Intro (Page 1):
Welcome to EPIC Comics
For hundreds of creators who deserve the opportunity to see their work in print, for hundreds of thousands of readers listening for new creative voices, EPIC Comics is for you.
EPIC Comics is a new Marvel imprint under which we will publish comics written and illustrated by YOU. Anybody will have the opportunity to submit work for consideration by EPIC's submissions editor.
EPIC enjoys more favorable economic parameters than Marvel (and other publishers for that matter) so we can publish books that others can't.
EPIC strives for a broader creative scope than Marvel (and other publishers for that matter) so we can publish a wider array of stories than others would.
By freeing writers and artists from many of the economic and content restrictions of traditional comic publishing, EPIC hopes to provide a forum for a new generation of comic creators to reach the next generation of readers.
An old comic creator lament goes something like, "I don't have fans, just people who want my job." Well, people, here is your application. The following pages tell you what you need to know to get started with EPIC.
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REACHING NEW READERS
Kinds of Stories EPIC Is Likely to Publish
You can increase your chances of getting published by reading the following criteria that EPIC will use to judge submissions.
Letís start with EPICís mission statement.
1. Tell Great Stories
2. Reach New Readers
If you can do these two things, EPIC will publish your work. Itís that simple.
EPIC will publish books that speak to new readers in ways that Marvelís current books do not. This means that EPIC will not publish books that duplicate Marvelís current lineup.
The bad news is that Marvelís current lineup is already filled with all of the easy stuff. Marvel makes half a dozen Spider-Man books every month, a dozen X-Men titles and one or two more for every major character.
The good news is that EPIC will take greater creative chances and business risks that Marvel does.
If you have an interesting and story in you, we want to read it. If you have a unique and powerful artistic style, we want to see it. We want you to win.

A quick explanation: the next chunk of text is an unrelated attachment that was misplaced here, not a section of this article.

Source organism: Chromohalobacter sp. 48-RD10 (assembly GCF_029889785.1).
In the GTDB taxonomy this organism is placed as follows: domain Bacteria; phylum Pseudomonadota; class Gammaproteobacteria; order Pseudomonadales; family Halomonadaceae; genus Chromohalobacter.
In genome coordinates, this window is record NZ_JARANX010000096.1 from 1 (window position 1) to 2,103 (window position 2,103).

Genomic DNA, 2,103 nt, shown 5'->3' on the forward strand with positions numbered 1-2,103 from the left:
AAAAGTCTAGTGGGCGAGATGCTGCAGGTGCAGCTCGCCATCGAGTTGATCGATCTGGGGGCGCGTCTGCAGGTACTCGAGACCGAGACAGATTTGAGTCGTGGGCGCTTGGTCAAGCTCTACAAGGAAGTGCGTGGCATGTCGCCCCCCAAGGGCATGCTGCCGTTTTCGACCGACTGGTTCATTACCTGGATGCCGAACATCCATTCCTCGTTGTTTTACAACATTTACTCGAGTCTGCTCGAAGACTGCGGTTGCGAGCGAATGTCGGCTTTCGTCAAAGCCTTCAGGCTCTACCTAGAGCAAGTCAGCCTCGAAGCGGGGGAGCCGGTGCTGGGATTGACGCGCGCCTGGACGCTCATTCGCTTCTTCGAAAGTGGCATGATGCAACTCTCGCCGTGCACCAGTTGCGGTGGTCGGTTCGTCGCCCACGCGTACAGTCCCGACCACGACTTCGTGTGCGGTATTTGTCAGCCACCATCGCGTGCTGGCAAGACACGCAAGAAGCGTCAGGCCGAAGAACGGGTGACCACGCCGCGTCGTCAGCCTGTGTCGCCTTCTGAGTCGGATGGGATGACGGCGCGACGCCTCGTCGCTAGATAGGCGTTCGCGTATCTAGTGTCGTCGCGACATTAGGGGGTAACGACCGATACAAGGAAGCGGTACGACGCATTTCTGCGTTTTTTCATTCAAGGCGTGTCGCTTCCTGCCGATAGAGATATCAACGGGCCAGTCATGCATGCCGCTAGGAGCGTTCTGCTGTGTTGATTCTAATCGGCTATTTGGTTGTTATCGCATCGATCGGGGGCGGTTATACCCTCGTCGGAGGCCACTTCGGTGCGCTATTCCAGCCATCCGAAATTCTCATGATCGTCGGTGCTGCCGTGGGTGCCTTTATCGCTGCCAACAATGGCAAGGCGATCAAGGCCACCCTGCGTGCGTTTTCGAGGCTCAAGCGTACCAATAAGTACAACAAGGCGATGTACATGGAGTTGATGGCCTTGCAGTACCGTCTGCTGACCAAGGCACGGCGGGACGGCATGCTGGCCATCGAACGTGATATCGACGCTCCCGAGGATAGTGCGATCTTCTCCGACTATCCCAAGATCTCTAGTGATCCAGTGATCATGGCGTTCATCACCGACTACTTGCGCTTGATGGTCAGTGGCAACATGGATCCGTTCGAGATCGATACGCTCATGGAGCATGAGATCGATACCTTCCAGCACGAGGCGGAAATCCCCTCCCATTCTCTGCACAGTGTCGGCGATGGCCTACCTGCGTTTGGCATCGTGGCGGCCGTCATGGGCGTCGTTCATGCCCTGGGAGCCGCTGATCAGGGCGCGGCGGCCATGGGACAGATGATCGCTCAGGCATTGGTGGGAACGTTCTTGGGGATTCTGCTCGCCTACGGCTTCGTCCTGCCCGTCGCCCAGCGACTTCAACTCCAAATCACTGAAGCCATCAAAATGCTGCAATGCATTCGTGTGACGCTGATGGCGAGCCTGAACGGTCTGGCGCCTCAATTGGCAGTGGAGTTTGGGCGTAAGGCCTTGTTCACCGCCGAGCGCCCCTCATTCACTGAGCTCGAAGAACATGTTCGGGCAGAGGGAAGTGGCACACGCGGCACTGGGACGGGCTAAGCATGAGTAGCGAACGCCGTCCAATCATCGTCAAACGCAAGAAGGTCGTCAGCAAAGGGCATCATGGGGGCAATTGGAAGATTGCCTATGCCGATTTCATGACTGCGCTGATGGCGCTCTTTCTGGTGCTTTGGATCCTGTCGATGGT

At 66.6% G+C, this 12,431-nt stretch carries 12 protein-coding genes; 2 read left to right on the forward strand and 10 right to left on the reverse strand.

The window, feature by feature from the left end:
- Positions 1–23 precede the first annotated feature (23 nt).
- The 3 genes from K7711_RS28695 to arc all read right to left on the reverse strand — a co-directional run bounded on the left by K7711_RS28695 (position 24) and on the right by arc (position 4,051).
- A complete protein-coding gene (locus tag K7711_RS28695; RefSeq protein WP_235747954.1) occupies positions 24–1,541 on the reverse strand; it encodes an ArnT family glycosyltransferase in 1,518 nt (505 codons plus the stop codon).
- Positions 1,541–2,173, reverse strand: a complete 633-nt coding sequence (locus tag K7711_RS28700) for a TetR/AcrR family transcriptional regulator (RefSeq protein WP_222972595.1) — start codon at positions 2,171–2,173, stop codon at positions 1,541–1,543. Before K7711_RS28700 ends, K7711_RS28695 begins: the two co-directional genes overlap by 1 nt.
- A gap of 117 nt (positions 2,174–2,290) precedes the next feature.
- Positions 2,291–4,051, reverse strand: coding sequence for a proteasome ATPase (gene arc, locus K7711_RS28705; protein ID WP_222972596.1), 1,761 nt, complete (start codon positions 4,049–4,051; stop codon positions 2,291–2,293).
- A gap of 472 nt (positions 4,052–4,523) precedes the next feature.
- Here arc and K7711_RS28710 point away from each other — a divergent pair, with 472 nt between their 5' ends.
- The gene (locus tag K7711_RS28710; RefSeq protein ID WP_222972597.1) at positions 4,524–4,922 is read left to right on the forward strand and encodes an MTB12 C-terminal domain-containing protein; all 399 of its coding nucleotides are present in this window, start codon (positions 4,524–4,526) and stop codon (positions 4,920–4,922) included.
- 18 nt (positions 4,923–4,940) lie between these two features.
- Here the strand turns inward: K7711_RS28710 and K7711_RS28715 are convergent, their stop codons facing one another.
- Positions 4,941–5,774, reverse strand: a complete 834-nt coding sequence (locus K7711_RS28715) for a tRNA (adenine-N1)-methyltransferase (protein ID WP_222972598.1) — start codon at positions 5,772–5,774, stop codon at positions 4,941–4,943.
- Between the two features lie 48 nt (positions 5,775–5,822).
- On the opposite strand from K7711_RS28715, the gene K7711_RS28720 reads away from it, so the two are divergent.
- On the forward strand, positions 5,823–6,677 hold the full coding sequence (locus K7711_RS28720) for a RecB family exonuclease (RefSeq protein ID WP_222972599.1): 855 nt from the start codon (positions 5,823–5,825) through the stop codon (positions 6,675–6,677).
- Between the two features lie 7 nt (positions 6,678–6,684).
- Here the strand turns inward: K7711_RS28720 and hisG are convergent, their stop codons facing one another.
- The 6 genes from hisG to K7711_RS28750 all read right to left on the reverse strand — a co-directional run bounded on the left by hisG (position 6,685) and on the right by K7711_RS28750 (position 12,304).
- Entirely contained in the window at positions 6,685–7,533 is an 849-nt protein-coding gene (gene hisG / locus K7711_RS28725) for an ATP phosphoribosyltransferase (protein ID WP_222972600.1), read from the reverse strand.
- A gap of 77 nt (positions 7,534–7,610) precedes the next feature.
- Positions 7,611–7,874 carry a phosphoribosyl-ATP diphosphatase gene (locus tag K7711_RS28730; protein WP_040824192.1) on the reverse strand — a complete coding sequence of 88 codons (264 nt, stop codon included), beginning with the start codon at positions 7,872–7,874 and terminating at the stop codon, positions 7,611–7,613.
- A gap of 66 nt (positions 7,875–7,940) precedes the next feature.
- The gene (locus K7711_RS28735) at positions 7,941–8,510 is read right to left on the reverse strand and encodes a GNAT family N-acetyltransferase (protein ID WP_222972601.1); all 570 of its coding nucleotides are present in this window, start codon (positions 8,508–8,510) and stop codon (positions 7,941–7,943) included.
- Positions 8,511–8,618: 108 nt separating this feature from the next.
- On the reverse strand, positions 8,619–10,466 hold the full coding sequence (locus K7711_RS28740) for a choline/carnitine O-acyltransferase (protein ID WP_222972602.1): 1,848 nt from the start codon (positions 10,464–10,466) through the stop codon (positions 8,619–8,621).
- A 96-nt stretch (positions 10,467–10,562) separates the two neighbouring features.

A script you submit to EPIC will fall into one of four categories, and each category has its own criteria by which submissions will be judged. The following section explains how these categories and their associated criteria break down.
1. Marvel characters with monthly books
Clearly, the EPIC books with the best initial sales potential will feature the major Marvel heroes and teams. EPIC books about Marvel heroes with the largest existing reader bases will be:
(a) the most likely to be bestsellers, but (b) the least likely to reach new readers.
Take Spider-Man, for example: Marvel limits the number of monthly Spidey titles, but constantly diversifies the line to reach a wider reader base. Thus, each monthly title claims a unique creative bent: Ultimate Spider-Man targets younger readers, Amazing Spider-Man maintains the characterís action-adventure tradition, and Peter Parker: Spider-Man focuses on the man behind the mask.
Marvel would love to publish a Spider-Man book under the EPIC imprint, but the creative team would have to come up with knock-íem-dead content different from the books in Marvelís current line. So please donít show up with, ìHey, Spider-Man hasnít fought Rhino in a long time.î Marvel can publish a book like that any time in our regular line. EPIC writers should strive to strike a clean, crisp note to a clearly identifiable target audience of new potential readers.
PULL QUOTE: ìEPIC writers should strive to strike a clean, crisp note to a clearly identifiable target audience of new potential readers.î
This is hard, but it can be done ñ the Ultimate line found a large, mostly unique teen audience for Ultimate Spider-Man, and repeated the trick with Ultimate X-Men and The Ultimates.
PULL QUOTE: ìEach monthly title claims a unique creative bent: Ultimate Spider-Man targets younger readers, Amazing Spider-Man maintains the characterís action-adventure tradition, and Peter Parker: Spider-Man focuses on the man behind the mask.î
2. Classic Marvel super heroes with no monthly books
The EPIC books with the next-best sales potential will be those that revive classic Marvel characters or teams. Moreover, these are relatively easy to approve, because they wonít cannibalize a current Marvel title. Unfortunately, this kind of book seems to bring out the worst in even the best writers. If you start with the question, ìHey, whatever happened to the Silver Surfer?î youíre sure to get the answer, ìPretty close to nobody cares.î
But Marvel would love to publish a new Silver Surfer book under the EPIC imprint. The trick is to preserve the essence of the classic character while repositioning and updating the characterization so it resonates to a clearly identifiable target audience of new readers.
This is hard, but it can be done ñ Marvel Knights nailed it like nobodyís business, taking Punisher and Daredevil from the brink of cancellation to solid footing among the worldís most popular books.
PULL QUOTE: ìThis is hard, but it can be done ñ Marvel Knights nailed it like nobodyís business, taking Punisher and Daredevil from the brink of cancellation to solid footing among the worldís most popular books.î
3. New Characters
Subtitle: New Characters for the Marvel Universe